The part of a building which contains the stairs. Staircases are straight or winding. The straight are called fliers, or direct fliers. Winding stairs, called spiral or cockle, are square, circular or elliptical. To make a complete staircase, is a curious piece of architecture. – Wotton.


A repository and mart for coals. [Local.]

STAKE, n. [Sax. stac; D. staak; Sw. stake; Ir. stac; It. steccone, a stake; stecca, a stick; steccare, to fence with stakes; Sp. estaca, a stake, a stick. This coincides with stick, noun and verb, with stock, stage, &c. The primary sense is to shoot, to thrust, hence, to set, or fix.]

  1. A small piece of wood or timber, sharpened at one end and set in the ground, or prepared for setting, as a support to something. Thus stakes are used to support vines, to support fences, hedges and the like. A stake is not to be confounded with a post, which is a larger piece of timber.
  2. A piece of long rough wood. A sharpen'd stake strong Dryas found. – Dryden.
  3. A palisade, or something resembling it. – Milton.
  4. The piece of timber to which a martyr is fastened when he is to be burnt. Hence, to perish at the stake, is to die a martyr, or to die in torment. Hence,
  5. Figuratively, martyrdom. The stake was prepared for those who were convicted of heresy.
  6. That which is pledged or wagered; that which is set, thrown down, or laid, to abide the issue of a contest, to be gained by victory or lost by defeat.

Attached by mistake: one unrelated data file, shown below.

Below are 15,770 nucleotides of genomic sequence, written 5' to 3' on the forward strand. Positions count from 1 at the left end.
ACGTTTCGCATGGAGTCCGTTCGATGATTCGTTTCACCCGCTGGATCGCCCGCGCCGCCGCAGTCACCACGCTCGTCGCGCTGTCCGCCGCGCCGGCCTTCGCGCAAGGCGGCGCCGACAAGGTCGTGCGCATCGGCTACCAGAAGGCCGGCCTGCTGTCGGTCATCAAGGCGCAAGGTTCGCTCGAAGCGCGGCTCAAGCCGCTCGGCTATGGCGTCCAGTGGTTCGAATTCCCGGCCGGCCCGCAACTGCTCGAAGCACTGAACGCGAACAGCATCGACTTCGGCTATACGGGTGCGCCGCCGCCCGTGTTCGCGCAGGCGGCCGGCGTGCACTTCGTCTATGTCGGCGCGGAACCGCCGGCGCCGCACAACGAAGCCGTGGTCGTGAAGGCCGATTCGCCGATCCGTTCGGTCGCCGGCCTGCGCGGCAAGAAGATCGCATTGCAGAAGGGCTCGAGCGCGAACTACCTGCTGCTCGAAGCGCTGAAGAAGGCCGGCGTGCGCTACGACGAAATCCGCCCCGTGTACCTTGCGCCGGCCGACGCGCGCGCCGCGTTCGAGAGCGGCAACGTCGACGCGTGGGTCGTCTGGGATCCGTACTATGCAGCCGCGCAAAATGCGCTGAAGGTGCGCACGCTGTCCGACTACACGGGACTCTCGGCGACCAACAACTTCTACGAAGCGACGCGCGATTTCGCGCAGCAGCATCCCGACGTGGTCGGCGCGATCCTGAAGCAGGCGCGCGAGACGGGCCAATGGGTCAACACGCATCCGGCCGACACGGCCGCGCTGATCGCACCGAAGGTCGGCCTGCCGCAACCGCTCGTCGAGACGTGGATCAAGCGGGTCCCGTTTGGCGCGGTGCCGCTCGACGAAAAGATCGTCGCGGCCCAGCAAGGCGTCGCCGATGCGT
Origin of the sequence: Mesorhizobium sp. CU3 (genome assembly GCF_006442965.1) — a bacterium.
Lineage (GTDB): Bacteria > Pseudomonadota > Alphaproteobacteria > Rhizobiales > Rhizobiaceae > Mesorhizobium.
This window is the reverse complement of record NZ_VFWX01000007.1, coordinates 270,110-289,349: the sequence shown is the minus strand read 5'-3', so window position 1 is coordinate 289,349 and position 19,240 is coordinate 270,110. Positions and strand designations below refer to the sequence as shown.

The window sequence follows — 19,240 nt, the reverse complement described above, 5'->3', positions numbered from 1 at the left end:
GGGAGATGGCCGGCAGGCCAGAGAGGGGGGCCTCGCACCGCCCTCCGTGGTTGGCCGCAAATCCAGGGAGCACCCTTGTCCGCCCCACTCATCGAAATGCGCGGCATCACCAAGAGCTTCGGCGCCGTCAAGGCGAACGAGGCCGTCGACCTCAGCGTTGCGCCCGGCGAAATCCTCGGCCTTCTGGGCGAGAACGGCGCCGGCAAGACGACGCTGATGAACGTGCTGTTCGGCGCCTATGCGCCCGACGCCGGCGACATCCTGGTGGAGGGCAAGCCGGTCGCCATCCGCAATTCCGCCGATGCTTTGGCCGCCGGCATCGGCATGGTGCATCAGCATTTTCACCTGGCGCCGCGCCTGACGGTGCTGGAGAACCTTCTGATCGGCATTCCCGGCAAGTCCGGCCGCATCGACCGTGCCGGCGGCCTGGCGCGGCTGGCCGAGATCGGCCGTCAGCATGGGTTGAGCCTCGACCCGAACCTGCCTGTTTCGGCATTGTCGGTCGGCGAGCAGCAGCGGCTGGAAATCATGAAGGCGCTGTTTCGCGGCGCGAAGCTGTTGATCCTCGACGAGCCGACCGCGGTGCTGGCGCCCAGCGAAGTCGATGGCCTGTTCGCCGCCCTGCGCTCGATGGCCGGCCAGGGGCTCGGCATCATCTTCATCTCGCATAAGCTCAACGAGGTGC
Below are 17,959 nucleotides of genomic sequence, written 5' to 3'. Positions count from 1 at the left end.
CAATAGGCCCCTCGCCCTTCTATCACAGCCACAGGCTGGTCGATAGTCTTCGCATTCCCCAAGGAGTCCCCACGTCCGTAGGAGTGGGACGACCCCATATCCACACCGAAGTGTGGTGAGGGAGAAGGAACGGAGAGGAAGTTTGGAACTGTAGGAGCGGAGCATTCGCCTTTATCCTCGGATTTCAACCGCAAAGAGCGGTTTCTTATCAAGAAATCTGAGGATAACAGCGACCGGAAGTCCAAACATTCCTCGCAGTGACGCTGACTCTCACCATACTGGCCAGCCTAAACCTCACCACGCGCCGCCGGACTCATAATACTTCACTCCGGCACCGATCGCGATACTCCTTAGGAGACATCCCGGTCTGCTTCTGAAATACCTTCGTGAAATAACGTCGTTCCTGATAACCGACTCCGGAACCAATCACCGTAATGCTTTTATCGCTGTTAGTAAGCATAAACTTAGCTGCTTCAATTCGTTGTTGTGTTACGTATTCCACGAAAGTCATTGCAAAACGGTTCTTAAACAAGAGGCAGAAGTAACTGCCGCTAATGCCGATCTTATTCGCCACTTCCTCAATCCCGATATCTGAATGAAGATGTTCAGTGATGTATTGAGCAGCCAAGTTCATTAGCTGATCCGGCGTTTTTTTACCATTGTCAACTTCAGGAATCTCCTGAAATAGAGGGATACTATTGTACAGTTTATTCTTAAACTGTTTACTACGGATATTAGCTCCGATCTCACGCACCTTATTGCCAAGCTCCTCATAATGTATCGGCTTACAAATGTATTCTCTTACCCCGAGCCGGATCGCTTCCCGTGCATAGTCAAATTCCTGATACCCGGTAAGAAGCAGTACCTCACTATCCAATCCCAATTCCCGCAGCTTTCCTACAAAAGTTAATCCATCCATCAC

7. The state of being laid or pledged as a wager. His honor is at stake.
  8. A small anvil to straighten cold work, or to cut and punch upon. – Moxon.

STAKE, v.t.

  1. To fasten, support or defend with stakes; as, to stake vines or plants.
  2. To mark the limits by stakes; with out; as, to stake out land; to stake out a new road, or the ground for a canal.
  3. To wager; to pledge; to put at hazard upon the issue of competition, or upon a future contingency. I'll stake yon lamb that near the fountain plays. – Pope.
  4. To point or sharpen stakes. [Not used in America.]
  5. To pierce with a stake. – Spectator.

STAK'ED, pp.

Fastened or supported by stakes; set or marked with stakes; wagered; put at hazard.


In rope-making, a stake with wooden pins in the upper side to keep the strands apart.

STAK'ING, ppr.

  1. Supporting with stakes; marking with stakes; wagering; putting at hazard.
  2. Sharpening; pointing.

STA-LAC'TIC, or STA-LAC'TIC-AL, a. [from stalactite.]

Pertaining to stalactite; resembling an icicle. – Kirwan.